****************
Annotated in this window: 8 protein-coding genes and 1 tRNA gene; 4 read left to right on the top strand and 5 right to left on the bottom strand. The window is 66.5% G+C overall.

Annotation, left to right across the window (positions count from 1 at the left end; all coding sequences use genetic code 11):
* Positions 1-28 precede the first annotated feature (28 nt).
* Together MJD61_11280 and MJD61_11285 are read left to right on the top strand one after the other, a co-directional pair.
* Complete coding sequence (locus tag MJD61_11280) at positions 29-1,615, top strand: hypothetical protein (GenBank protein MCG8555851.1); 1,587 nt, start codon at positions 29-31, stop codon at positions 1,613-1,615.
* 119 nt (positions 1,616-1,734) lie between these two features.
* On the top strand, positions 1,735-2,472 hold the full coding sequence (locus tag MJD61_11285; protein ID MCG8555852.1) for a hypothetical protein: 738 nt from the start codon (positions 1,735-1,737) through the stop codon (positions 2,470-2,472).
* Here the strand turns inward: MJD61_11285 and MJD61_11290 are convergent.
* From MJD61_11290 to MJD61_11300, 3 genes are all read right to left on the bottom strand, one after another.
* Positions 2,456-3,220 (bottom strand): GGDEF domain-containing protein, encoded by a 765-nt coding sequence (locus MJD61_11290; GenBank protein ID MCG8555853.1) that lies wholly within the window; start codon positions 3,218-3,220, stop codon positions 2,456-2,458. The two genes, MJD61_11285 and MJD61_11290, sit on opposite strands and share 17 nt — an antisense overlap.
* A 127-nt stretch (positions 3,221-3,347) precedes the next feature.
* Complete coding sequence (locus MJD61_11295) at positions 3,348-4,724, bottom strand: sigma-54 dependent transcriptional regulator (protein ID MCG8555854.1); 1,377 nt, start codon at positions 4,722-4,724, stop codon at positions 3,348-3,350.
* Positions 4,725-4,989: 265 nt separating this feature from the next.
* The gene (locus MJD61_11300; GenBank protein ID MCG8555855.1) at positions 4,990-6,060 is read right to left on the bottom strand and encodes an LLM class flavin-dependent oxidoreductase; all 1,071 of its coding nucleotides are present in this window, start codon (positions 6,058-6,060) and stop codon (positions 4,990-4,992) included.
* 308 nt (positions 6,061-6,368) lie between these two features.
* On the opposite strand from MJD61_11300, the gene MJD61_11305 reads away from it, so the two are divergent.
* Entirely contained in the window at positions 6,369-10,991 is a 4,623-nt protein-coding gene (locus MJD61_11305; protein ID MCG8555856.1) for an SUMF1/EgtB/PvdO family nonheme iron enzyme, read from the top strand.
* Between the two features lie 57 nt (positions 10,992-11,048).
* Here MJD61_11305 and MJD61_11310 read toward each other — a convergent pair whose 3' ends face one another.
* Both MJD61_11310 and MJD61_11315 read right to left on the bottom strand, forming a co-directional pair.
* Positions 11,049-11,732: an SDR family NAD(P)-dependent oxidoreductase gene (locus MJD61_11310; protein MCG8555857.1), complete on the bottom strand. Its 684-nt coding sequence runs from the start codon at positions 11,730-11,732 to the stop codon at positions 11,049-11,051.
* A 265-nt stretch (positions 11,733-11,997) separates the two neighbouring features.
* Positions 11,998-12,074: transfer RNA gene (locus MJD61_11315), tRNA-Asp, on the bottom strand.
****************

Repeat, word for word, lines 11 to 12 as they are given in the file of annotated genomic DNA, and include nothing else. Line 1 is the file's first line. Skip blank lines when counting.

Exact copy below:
* A 127-nt stretch (positions 3,221-3,347) precedes the next feature.
* Complete coding sequence (locus MJD61_11295) at positions 3,348-4,724, bottom strand: sigma-54 dependent transcriptional regulator (protein ID MCG8555854.1); 1,377 nt, start codon at positions 4,722-4,724, stop codon at positions 3,348-3,350.